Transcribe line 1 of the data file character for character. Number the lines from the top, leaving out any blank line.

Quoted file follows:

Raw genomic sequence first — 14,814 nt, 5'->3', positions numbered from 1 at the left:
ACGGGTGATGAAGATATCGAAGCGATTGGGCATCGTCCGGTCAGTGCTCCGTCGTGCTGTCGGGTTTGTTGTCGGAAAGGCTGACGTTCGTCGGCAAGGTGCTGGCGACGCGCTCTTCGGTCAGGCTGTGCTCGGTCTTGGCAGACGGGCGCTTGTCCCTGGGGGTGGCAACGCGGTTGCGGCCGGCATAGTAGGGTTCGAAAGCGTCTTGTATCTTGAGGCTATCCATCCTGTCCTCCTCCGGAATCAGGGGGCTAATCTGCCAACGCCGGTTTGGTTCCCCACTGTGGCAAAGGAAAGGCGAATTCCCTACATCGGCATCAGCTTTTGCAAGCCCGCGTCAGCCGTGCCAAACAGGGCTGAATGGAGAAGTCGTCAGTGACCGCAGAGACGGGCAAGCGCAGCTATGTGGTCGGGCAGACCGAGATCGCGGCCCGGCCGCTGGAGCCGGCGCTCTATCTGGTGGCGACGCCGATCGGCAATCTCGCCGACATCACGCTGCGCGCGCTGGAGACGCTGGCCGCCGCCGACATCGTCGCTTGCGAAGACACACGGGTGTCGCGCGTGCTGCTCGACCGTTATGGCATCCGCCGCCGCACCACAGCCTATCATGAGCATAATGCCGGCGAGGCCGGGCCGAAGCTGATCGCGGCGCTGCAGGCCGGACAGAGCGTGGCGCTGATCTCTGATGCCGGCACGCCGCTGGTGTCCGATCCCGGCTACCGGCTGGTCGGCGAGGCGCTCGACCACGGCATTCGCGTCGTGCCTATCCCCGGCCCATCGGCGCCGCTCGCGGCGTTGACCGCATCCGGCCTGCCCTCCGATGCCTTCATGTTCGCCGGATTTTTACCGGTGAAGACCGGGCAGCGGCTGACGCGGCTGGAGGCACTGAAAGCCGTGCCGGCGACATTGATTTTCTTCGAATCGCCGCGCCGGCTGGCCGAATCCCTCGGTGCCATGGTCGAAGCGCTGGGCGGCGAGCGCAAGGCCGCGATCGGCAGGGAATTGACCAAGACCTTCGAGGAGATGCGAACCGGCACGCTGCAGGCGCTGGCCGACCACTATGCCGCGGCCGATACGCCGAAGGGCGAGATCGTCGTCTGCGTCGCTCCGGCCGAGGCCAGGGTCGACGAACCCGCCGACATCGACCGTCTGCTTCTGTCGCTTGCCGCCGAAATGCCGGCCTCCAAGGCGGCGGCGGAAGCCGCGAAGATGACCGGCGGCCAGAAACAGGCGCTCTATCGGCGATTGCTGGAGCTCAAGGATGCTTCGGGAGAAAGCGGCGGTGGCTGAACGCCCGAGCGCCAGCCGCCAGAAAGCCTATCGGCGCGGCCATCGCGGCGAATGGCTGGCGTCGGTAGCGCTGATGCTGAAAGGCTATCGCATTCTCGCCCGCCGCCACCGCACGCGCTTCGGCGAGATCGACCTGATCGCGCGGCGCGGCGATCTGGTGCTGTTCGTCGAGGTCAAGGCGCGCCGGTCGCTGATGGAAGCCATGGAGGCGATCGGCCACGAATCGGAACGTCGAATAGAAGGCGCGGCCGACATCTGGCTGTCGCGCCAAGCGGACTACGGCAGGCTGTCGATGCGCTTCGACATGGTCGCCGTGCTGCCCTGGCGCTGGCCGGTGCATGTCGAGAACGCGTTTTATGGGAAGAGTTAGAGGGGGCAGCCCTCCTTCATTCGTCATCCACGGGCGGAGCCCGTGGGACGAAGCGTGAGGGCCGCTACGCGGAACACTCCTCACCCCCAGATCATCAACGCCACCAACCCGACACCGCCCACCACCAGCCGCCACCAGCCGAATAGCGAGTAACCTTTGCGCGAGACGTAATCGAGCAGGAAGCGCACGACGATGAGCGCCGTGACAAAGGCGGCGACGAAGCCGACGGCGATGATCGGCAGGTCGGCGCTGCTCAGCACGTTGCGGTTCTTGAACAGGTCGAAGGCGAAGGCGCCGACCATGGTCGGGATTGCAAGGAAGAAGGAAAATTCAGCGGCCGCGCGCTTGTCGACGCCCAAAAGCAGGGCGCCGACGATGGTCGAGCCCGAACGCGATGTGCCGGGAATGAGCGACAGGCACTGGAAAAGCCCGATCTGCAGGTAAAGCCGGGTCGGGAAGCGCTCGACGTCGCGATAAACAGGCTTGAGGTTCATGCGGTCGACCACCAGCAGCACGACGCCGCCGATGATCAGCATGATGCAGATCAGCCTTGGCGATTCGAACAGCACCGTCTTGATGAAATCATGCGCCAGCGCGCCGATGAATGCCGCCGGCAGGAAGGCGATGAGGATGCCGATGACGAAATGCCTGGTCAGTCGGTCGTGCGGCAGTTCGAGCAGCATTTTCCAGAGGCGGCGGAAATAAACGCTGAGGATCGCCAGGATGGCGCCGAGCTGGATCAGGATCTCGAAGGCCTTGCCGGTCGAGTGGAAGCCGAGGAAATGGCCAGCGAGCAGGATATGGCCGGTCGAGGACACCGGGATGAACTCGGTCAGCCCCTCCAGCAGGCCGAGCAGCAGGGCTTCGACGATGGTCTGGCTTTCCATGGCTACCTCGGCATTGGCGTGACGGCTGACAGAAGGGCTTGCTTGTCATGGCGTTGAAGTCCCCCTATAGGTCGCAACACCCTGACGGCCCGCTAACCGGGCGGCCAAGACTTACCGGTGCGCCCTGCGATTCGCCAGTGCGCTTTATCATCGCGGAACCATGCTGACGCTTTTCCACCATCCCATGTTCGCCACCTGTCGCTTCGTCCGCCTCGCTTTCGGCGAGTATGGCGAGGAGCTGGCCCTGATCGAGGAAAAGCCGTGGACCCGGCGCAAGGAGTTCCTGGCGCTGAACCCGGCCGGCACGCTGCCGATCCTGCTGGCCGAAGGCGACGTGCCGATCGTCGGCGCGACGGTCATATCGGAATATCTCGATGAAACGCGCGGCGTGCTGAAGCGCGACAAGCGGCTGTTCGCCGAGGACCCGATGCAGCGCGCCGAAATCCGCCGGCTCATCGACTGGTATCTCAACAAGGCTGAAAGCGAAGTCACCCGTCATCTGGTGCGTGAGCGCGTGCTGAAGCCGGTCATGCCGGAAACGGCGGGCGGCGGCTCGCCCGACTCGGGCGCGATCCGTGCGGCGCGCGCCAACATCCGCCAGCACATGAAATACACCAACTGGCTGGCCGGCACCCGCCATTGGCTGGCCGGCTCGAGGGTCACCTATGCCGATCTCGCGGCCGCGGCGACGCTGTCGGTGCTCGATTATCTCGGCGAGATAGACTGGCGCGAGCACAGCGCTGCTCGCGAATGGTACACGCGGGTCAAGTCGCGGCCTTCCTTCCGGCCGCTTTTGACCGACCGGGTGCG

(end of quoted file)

Raw genomic sequence first — 14,814 nt, 5'->3', positions numbered from 1 at the left: